County’s Top Health Official Urges People to Fight Through COVID Fatigue

Kitty Alvarado

The county’s top health official has been at the forefront of the COVID fight since a plane carrying more than 200 American evacuees from the virus’ epicenter landed at March Air Reserve Base on January 29, 2020.

“They’re scared, you’re scared we understand that, there’s a lot about this virus that we don’t know,” said Kaiser during one of the early news conference on the evacuees.   

At the time we knew little about the mystery, respiratory illness that was rapidly spreading in Wuhan, China.

“It seems like decades ago that the plane from Wuhan landed at March Air Force Base and it was only just in January,” says Kaiser as he looks back on those early days of what turned out to be a pandemic.

We now know how it spreads and what to do to stop it. But it is now spreading faster than ever.

In February we only had 12 cases in the U.S., 6 in California. Now there’s over 11 million cases, over 250,000 deaths in the U.S. with an average of 1,300 deaths a day.

And once again, the numbers of cases, hospitalizations and deaths are surging in Riverside County. 

“Our numbers are going to keep going up for a period of time but we can still try to slow them down to enable us to ride out the storm,” says Kaiser.

Dr. Kaiser says COVID fatigue is partially to blame for the surge, “People have really had to do a lot of sacrifices, it’s probably gotten to the point where it’s been very tiresome to some people and they’re not sure whether it’s worth doing anymore and I just want to impress to everyone that we still gotta take that virus seriously.”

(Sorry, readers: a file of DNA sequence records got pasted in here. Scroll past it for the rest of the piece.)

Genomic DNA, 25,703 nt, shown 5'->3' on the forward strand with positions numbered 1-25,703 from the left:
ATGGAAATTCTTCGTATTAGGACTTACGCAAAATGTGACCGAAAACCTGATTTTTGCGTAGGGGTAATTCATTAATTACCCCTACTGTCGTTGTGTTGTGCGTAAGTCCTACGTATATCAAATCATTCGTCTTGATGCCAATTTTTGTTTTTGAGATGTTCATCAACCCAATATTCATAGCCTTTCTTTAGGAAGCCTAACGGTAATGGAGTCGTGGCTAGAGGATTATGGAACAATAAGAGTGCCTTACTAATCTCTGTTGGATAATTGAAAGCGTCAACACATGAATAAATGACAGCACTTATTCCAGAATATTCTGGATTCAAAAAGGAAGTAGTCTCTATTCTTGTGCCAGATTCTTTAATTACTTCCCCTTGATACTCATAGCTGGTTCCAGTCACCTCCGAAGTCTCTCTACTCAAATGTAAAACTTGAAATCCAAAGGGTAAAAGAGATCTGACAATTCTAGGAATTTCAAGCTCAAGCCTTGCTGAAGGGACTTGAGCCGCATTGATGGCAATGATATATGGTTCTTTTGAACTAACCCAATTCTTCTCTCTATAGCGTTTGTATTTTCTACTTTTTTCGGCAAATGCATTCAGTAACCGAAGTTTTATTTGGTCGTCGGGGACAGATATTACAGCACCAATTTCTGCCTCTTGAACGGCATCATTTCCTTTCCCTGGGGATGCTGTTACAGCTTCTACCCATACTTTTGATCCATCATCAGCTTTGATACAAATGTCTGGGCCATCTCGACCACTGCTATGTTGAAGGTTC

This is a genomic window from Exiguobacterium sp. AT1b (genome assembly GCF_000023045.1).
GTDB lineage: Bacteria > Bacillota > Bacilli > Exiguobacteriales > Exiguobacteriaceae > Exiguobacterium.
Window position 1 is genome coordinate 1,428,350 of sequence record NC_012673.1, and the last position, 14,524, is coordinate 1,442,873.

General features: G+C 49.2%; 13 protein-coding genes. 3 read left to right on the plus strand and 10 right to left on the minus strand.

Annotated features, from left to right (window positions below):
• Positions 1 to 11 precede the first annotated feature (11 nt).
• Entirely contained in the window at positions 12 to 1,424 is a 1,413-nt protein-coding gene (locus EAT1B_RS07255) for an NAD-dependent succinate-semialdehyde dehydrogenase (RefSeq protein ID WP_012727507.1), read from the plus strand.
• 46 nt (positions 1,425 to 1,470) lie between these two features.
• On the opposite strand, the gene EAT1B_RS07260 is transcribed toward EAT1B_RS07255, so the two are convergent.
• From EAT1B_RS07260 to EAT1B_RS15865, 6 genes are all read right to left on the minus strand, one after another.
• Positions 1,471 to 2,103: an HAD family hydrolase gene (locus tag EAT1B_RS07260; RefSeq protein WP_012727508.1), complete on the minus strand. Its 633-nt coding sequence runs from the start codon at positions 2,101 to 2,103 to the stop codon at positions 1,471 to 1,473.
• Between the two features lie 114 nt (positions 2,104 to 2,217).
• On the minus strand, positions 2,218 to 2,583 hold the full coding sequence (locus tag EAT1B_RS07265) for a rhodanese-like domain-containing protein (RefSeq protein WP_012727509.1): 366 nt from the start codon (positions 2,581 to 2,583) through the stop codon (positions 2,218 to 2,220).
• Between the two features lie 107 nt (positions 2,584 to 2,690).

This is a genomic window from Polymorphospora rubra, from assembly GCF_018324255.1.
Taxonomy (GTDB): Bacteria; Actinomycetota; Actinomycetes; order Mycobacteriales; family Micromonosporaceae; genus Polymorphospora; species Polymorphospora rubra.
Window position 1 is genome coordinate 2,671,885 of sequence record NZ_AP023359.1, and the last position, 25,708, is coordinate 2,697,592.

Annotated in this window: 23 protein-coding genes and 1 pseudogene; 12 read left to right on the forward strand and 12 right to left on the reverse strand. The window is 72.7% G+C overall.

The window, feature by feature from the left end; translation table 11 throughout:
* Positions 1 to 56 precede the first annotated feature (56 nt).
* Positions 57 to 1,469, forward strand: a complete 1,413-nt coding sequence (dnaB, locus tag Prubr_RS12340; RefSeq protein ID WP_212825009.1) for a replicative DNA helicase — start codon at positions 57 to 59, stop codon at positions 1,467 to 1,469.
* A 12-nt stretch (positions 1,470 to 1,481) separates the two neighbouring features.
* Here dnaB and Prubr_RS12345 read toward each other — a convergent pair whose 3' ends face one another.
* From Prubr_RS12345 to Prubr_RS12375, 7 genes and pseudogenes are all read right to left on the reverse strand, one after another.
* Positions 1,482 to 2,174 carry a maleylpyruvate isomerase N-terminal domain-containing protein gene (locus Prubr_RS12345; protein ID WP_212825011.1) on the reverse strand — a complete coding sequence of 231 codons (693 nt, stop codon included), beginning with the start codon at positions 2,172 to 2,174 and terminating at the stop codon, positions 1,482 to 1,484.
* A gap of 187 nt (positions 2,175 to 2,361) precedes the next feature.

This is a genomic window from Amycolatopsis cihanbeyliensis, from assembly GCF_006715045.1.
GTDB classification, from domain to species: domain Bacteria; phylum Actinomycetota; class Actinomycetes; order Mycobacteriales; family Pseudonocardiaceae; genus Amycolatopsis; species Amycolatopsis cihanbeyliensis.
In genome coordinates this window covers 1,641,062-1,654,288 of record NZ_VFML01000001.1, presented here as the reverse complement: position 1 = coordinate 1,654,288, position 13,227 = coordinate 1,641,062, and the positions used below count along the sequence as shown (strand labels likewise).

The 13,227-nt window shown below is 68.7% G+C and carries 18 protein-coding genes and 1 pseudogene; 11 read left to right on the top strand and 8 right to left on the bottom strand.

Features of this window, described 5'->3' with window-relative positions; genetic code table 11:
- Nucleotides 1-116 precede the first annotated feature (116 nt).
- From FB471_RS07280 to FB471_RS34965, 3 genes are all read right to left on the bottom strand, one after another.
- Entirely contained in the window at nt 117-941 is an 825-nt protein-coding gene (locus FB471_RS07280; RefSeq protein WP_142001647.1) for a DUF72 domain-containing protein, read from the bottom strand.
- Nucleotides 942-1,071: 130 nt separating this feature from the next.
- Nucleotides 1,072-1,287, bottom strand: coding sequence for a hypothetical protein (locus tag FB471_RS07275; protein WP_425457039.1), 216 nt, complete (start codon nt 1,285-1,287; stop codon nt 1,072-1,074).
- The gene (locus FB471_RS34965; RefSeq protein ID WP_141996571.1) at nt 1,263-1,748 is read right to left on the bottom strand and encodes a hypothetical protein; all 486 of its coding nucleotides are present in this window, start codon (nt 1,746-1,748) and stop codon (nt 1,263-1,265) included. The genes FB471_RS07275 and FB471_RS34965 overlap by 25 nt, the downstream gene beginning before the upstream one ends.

But also misinformation and the politicization of the virus have played a role, a lot of it can be heard during public comment during the Riverside County Board of Supervisors’ meetings.

“The virus doesn’t discriminate between Republicans or Democrats, it doesn’t care if you’re Independent, it doesn’t care if you’re conservative or liberal, if you can be infected it’s going to infect you and if it can infect your loved ones it will do that too,” warns Kaiser. 

Dr. Kaiser says we must not let our guard down, especially with winter, and flu season upon us, “Right now it really comes down to people’s individual behavior, we’re still dealing with something which is several more contagious than the flu and several times more deadly.”

He says we just have to come together and hold on just a little longer, “If we can all make sure we get to the point where we learn to live with the virus and do the necessary precautions we can get through this until the vaccine can come and put this behind us.”


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